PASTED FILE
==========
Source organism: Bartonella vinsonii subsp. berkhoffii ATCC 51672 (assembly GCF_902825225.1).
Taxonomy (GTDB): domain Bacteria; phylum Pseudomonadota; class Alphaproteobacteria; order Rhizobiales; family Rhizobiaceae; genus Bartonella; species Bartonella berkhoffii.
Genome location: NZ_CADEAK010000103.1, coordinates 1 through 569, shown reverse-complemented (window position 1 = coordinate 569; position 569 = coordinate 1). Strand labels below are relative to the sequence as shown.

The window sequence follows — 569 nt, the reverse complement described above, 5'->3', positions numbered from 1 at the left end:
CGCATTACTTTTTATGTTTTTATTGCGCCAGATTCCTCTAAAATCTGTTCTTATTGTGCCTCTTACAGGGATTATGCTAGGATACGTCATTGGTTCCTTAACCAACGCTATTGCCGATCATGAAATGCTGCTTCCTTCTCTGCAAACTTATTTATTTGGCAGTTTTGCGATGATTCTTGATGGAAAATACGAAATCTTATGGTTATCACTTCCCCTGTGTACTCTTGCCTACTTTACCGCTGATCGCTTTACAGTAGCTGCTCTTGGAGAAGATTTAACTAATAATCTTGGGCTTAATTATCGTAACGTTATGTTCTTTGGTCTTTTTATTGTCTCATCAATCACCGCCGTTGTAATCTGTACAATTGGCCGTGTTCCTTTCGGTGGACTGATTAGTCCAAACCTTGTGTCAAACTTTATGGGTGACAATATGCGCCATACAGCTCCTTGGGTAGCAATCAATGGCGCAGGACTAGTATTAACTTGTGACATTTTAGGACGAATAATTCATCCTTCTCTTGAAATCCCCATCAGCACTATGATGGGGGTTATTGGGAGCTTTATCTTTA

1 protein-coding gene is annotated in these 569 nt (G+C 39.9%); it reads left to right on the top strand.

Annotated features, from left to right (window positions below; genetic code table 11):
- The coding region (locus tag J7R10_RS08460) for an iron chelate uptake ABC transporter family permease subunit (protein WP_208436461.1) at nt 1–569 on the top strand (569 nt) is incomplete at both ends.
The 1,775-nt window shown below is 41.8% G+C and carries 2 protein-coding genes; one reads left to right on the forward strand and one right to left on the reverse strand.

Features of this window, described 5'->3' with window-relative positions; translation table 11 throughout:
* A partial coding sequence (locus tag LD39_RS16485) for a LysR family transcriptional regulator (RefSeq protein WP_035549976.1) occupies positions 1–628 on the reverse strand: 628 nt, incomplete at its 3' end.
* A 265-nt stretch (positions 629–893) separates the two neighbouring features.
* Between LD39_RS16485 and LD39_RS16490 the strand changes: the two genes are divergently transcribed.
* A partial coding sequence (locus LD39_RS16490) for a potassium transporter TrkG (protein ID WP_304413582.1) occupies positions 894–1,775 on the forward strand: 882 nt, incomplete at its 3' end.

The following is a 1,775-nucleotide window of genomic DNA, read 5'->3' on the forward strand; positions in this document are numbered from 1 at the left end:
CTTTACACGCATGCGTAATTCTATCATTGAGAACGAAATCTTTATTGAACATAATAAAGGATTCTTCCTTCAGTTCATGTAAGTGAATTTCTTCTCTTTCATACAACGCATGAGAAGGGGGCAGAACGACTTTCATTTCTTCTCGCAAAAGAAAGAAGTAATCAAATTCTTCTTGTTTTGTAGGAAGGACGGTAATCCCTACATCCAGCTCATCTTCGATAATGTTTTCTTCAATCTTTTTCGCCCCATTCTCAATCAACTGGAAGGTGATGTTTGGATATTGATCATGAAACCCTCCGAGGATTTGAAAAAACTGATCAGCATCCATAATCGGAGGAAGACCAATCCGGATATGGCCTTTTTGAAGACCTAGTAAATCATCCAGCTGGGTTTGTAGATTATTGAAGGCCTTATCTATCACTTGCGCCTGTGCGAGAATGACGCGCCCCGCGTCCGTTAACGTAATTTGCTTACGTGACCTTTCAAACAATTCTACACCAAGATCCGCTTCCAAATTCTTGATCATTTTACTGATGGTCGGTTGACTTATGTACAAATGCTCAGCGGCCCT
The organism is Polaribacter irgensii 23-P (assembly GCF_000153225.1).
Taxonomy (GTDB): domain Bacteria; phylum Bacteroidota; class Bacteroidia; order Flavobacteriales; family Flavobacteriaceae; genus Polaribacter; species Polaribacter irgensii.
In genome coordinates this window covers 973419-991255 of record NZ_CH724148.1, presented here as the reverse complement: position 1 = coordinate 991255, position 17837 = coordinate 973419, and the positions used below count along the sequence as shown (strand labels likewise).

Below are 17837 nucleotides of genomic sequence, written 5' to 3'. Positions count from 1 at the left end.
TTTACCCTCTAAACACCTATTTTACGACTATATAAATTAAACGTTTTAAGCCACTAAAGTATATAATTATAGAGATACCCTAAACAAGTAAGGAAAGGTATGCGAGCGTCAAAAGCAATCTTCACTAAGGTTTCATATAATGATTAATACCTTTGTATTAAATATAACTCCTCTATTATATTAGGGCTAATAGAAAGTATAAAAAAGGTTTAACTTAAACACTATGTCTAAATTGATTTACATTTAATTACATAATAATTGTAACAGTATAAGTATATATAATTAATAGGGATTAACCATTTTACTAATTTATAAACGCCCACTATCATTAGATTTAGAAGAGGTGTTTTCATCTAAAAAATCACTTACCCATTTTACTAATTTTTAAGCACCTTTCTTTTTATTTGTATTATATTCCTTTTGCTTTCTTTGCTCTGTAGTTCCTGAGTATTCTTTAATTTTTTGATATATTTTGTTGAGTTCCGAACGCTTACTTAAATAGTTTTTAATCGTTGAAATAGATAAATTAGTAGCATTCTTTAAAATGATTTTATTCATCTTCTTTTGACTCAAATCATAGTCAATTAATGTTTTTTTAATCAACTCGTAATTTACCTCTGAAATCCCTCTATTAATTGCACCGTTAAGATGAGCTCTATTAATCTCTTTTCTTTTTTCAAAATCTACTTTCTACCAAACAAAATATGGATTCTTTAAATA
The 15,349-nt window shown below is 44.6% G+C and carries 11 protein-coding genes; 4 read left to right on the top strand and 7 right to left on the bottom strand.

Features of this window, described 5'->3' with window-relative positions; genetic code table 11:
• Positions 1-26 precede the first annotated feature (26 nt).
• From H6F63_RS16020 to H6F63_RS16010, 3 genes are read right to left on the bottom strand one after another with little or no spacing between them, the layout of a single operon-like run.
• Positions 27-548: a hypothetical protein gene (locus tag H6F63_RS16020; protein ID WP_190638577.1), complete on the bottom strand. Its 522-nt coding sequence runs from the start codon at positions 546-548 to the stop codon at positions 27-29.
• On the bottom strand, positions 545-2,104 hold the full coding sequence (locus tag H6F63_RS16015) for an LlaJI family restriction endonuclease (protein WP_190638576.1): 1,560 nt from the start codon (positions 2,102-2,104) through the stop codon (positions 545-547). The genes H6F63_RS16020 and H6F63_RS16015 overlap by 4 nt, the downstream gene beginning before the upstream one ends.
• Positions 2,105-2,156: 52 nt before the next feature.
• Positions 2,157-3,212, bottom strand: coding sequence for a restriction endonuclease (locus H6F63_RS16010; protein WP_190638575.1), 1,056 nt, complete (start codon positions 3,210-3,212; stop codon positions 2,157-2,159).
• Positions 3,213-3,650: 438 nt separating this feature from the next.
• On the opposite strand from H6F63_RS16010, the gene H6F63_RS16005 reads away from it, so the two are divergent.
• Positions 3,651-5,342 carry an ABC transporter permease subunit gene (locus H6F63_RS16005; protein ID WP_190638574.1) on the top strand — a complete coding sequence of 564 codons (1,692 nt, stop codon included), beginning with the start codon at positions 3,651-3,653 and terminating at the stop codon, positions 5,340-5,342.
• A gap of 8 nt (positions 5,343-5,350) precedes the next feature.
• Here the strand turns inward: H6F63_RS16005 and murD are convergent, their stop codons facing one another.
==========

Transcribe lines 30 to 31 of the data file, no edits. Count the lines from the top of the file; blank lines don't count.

• Positions 3,213-3,650: 438 nt separating this feature from the next.
• On the opposite strand from H6F63_RS16010, the gene H6F63_RS16005 reads away from it, so the two are divergent.